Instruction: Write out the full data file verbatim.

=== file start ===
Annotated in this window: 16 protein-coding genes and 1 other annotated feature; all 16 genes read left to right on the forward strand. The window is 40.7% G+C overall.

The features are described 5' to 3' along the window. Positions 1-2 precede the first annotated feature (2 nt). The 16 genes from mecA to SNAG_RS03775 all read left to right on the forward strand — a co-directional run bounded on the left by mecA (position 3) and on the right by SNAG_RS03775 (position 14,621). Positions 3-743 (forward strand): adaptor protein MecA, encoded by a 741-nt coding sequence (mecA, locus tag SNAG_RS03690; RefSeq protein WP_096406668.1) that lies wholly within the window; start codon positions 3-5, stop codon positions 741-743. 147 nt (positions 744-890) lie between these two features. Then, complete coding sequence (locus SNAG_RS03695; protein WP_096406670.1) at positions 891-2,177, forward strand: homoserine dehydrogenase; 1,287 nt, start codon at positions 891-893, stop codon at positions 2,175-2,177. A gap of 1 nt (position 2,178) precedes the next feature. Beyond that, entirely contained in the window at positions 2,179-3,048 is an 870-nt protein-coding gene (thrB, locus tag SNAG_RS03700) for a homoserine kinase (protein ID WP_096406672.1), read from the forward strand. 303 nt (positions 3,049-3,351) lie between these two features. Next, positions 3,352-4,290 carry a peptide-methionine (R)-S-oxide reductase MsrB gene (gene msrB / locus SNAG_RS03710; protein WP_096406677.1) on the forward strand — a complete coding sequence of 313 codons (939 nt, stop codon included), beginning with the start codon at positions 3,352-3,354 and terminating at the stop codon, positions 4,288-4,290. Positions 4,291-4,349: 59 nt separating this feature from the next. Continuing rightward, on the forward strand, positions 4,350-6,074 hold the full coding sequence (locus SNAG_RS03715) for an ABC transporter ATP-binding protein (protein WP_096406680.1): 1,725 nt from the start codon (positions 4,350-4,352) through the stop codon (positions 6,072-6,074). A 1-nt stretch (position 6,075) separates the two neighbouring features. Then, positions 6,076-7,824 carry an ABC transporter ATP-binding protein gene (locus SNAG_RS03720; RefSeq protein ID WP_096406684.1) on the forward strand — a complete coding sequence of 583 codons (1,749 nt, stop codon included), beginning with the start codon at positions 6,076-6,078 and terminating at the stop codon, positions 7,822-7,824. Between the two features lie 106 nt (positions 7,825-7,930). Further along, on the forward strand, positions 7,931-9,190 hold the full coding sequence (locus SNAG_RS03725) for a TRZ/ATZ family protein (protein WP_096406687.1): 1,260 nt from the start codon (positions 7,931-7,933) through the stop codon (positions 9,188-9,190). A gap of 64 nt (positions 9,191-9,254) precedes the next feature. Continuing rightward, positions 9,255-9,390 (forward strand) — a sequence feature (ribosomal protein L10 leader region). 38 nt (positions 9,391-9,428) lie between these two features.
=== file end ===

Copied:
Annotated in this window: 16 protein-coding genes and 1 other annotated feature; all 16 genes read left to right on the forward strand. The window is 40.7% G+C overall.

The features are described 5' to 3' along the window. Positions 1-2 precede the first annotated feature (2 nt). The 16 genes from mecA to SNAG_RS03775 all read left to right on the forward strand — a co-directional run bounded on the left by mecA (position 3) and on the right by SNAG_RS03775 (position 14,621). Positions 3-743 (forward strand): adaptor protein MecA, encoded by a 741-nt coding sequence (mecA, locus tag SNAG_RS03690; RefSeq protein WP_096406668.1) that lies wholly within the window; start codon positions 3-5, stop codon positions 741-743. 147 nt (positions 744-890) lie between these two features. Then, complete coding sequence (locus SNAG_RS03695; protein WP_096406670.1) at positions 891-2,177, forward strand: homoserine dehydrogenase; 1,287 nt, start codon at positions 891-893, stop codon at positions 2,175-2,177. A gap of 1 nt (position 2,178) precedes the next feature. Beyond that, entirely contained in the window at positions 2,179-3,048 is an 870-nt protein-coding gene (thrB, locus tag SNAG_RS03700) for a homoserine kinase (protein ID WP_096406672.1), read from the forward strand. 303 nt (positions 3,049-3,351) lie between these two features. Next, positions 3,352-4,290 carry a peptide-methionine (R)-S-oxide reductase MsrB gene (gene msrB / locus SNAG_RS03710; protein WP_096406677.1) on the forward strand — a complete coding sequence of 313 codons (939 nt, stop codon included), beginning with the start codon at positions 3,352-3,354 and terminating at the stop codon, positions 4,288-4,290. Positions 4,291-4,349: 59 nt separating this feature from the next. Continuing rightward, on the forward strand, positions 4,350-6,074 hold the full coding sequence (locus SNAG_RS03715) for an ABC transporter ATP-binding protein (protein WP_096406680.1): 1,725 nt from the start codon (positions 4,350-4,352) through the stop codon (positions 6,072-6,074). A 1-nt stretch (position 6,075) separates the two neighbouring features. Then, positions 6,076-7,824 carry an ABC transporter ATP-binding protein gene (locus SNAG_RS03720; RefSeq protein ID WP_096406684.1) on the forward strand — a complete coding sequence of 583 codons (1,749 nt, stop codon included), beginning with the start codon at positions 6,076-6,078 and terminating at the stop codon, positions 7,822-7,824. Between the two features lie 106 nt (positions 7,825-7,930). Further along, on the forward strand, positions 7,931-9,190 hold the full coding sequence (locus SNAG_RS03725) for a TRZ/ATZ family protein (protein WP_096406687.1): 1,260 nt from the start codon (positions 7,931-7,933) through the stop codon (positions 9,188-9,190). A gap of 64 nt (positions 9,191-9,254) precedes the next feature. Continuing rightward, positions 9,255-9,390 (forward strand) — a sequence feature (ribosomal protein L10 leader region). 38 nt (positions 9,391-9,428) lie between these two features.